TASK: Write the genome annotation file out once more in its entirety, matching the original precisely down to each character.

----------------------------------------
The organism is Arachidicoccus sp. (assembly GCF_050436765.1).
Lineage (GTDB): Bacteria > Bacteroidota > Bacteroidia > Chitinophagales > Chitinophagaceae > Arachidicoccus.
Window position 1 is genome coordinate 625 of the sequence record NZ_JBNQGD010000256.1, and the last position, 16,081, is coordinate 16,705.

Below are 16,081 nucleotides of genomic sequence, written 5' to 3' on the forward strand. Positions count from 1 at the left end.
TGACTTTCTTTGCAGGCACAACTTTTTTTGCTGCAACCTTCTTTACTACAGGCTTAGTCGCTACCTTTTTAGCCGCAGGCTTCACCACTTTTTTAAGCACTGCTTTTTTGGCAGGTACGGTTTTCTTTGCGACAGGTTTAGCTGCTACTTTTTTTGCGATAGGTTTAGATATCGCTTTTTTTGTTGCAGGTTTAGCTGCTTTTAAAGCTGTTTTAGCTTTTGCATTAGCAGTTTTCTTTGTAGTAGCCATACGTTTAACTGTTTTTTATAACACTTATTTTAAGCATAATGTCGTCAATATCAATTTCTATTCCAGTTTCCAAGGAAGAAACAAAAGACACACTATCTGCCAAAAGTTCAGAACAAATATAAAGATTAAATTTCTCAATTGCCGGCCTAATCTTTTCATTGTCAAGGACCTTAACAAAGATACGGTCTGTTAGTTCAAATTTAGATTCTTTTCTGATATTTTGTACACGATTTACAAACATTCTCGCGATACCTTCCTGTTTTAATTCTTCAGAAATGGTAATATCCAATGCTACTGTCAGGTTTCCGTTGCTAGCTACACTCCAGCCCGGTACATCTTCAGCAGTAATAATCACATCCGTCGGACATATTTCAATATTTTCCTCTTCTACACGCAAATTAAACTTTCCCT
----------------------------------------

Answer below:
The organism is Arachidicoccus sp. (assembly GCF_050436765.1).
Lineage (GTDB): Bacteria > Bacteroidota > Bacteroidia > Chitinophagales > Chitinophagaceae > Arachidicoccus.
Window position 1 is genome coordinate 625 of the sequence record NZ_JBNQGD010000256.1, and the last position, 16,081, is coordinate 16,705.

Below are 16,081 nucleotides of genomic sequence, written 5' to 3' on the forward strand. Positions count from 1 at the left end.
TGACTTTCTTTGCAGGCACAACTTTTTTTGCTGCAACCTTCTTTACTACAGGCTTAGTCGCTACCTTTTTAGCCGCAGGCTTCACCACTTTTTTAAGCACTGCTTTTTTGGCAGGTACGGTTTTCTTTGCGACAGGTTTAGCTGCTACTTTTTTTGCGATAGGTTTAGATATCGCTTTTTTTGTTGCAGGTTTAGCTGCTTTTAAAGCTGTTTTAGCTTTTGCATTAGCAGTTTTCTTTGTAGTAGCCATACGTTTAACTGTTTTTTATAACACTTATTTTAAGCATAATGTCGTCAATATCAATTTCTATTCCAGTTTCCAAGGAAGAAACAAAAGACACACTATCTGCCAAAAGTTCAGAACAAATATAAAGATTAAATTTCTCAATTGCCGGCCTAATCTTTTCATTGTCAAGGACCTTAACAAAGATACGGTCTGTTAGTTCAAATTTAGATTCTTTTCTGATATTTTGTACACGATTTACAAACATTCTCGCGATACCTTCCTGTTTTAATTCTTCAGAAATGGTAATATCCAATGCTACTGTCAGGTTTCCGTTGCTAGCTACACTCCAGCCCGGTACATCTTCAGCAGTAATAATCACATCCGTCGGACATATTTCAATATTTTCCTCTTCTACACGCAAATTAAACTTTCCCT